120 mins - Smithsonian Channel
Wide-Eyed Entertainment - 2011
58 million years ago the largest snake the world has ever known slithered through the swampy jungles of South America. Weighing more than a tonne and measuring 50 foot long it swallowed giant crocodiles for breakfast! We went to find it - buried at the bottom of an open-cast coal mine in modern day Colombia.
The Cerrejon mine was a world of giants - massive fish, turtles and crocodiles lived alongside Titanoboa. Many of them the snake would have considered prey. This is the story of the scientists attempts to recreate the world of Titanoboa and to get to grips with the life cycle of this enormous reptile. How did it come to be so big? As they discover the surprising answer would rewrite the rule book on climate change in the tropics.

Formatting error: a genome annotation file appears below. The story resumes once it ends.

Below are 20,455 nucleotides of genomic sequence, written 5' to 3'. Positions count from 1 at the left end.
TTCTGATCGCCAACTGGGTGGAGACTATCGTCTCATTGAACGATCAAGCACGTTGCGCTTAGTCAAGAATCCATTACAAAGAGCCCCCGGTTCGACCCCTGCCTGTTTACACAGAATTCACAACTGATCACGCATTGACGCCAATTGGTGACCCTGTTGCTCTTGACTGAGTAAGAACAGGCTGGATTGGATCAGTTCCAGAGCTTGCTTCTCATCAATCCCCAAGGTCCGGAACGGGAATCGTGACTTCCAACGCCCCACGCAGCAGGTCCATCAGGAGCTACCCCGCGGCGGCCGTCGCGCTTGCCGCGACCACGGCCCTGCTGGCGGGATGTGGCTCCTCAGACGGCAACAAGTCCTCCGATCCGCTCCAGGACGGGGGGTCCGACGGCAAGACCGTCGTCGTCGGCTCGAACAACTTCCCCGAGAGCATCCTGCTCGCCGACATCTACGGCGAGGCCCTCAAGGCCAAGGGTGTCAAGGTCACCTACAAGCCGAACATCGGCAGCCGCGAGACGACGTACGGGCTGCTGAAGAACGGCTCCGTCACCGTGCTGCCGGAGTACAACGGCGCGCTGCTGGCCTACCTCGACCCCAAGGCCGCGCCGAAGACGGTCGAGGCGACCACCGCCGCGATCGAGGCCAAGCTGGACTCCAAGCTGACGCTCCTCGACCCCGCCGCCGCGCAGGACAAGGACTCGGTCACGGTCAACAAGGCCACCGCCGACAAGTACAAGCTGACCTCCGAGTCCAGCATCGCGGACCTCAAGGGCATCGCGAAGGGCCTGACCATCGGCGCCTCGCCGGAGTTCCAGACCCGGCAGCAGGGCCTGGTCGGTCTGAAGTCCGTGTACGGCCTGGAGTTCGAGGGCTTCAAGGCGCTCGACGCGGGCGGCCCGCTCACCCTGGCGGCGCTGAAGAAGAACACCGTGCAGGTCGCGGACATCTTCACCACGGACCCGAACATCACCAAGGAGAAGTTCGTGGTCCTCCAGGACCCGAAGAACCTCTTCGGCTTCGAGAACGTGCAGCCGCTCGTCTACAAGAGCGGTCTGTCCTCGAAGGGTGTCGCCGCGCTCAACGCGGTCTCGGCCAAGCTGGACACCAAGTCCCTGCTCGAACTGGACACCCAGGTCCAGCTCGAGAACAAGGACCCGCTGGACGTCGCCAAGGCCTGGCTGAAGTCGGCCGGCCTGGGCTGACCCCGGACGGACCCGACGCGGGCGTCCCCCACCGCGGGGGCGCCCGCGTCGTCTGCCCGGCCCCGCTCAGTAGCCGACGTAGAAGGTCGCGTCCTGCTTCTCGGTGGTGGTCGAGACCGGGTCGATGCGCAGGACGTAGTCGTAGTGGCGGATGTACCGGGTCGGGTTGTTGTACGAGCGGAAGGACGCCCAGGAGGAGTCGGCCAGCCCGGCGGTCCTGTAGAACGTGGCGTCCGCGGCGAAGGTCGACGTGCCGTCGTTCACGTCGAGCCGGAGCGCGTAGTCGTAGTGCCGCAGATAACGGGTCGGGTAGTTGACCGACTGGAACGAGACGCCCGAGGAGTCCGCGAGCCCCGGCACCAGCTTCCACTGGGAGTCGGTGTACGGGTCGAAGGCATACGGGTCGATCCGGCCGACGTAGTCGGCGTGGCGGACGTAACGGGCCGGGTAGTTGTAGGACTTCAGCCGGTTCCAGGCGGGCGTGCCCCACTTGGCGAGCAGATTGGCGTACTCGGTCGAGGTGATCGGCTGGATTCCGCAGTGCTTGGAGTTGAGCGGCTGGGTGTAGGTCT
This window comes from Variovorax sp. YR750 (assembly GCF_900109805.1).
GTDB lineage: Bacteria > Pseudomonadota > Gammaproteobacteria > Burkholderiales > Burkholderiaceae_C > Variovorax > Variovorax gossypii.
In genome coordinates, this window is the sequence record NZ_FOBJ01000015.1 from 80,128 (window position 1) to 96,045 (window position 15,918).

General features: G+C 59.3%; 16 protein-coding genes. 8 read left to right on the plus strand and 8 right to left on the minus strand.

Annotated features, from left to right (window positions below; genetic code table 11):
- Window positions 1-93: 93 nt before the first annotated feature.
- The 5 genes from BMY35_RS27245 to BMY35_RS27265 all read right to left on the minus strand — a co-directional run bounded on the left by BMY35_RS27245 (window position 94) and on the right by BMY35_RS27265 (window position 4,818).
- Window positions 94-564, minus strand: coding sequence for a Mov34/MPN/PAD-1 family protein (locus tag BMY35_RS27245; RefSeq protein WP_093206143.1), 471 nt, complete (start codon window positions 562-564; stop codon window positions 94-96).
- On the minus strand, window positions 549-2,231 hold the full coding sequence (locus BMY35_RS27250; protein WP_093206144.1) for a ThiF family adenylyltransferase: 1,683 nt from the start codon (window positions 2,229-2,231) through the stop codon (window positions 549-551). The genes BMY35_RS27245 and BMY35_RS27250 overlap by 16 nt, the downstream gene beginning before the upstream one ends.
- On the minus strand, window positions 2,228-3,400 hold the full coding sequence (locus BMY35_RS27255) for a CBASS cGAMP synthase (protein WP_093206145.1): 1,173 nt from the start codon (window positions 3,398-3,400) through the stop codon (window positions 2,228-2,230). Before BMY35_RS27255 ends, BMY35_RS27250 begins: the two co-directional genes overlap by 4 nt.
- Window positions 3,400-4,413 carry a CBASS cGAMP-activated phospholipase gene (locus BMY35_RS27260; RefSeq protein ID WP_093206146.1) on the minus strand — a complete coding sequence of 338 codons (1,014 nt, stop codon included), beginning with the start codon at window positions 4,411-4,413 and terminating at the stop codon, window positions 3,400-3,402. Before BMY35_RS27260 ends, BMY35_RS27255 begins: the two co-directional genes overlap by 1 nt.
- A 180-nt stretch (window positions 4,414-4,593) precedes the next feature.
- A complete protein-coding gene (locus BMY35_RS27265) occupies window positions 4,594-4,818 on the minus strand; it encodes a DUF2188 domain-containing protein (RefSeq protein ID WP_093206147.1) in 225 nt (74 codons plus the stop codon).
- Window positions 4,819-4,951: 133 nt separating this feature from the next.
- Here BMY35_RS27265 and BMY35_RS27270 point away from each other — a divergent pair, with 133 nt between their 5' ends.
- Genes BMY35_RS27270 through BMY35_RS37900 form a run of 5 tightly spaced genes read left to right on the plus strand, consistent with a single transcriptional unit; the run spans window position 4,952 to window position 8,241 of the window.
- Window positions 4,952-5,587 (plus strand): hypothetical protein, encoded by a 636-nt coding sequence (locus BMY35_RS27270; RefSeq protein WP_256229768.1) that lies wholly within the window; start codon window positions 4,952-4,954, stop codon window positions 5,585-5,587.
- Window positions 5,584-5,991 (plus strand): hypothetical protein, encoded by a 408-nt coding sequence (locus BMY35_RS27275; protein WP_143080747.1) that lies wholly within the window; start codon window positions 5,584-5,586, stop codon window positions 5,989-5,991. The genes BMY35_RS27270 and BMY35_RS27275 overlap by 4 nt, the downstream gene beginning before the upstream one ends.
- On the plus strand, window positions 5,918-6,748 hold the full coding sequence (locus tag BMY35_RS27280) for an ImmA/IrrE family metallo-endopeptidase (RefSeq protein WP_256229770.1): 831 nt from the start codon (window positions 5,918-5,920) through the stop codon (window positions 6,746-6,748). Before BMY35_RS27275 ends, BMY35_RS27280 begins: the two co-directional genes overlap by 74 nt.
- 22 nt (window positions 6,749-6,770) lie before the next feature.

To tell the story we recreated the snake and its world in CGI - intercutting that with the modern day action in the field. As well as filming at the dig, no easy task since Cerrejon is still very much a working mine, we also went in search of Titanoboa's modern cousins. In the Venezuela's Llanos we waded through knee high swamp in search of Anaconda. The easiest way to find them being to step on them (gently) with your bare feet. We filmed and captured for tagging 28 snakes. The very first ones were part of a huge mating ball - one female and five male anacondas. An extremely rare find and the first time it has been caught properly on film before. Also caught on film the moment when one of the scientists learnt what it might have felt like to be a prey item. One paleontologist who suddenly came to realise that fossils can bite back.
It wasn't just Titanoboa that was massive with this project. The Smithsonian have put considerable effort behind the promotion of the series with a major website (see above), an iphone app and the staging of a major exhibit, including the life sized model of Titanoboa made for the film, at Grand Central Station in New York.